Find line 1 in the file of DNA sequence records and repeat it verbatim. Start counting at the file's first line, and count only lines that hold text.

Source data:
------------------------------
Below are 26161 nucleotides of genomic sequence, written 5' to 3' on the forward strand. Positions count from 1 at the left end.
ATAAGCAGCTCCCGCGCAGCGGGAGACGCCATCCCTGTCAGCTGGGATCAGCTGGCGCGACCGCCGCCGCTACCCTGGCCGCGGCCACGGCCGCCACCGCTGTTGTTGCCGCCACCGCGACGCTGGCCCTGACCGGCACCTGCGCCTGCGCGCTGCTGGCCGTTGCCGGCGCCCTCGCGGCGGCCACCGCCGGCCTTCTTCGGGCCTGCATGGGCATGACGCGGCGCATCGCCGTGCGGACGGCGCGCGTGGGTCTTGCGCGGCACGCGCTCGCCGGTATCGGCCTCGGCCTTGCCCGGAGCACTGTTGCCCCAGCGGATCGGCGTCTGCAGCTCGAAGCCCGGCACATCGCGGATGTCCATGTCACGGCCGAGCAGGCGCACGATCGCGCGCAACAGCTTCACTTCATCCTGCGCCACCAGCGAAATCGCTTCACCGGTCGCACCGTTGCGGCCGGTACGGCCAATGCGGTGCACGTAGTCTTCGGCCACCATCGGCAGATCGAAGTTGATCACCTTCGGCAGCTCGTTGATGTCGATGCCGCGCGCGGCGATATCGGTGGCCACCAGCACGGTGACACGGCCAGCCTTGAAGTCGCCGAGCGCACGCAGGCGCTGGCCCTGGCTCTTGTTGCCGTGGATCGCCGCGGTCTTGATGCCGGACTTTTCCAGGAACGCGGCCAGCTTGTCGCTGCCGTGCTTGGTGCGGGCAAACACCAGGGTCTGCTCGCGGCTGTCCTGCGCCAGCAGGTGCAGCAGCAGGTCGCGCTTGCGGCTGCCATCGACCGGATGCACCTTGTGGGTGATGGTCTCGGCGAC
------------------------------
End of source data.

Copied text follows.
Below are 26161 nucleotides of genomic sequence, written 5' to 3' on the forward strand. Positions count from 1 at the left end.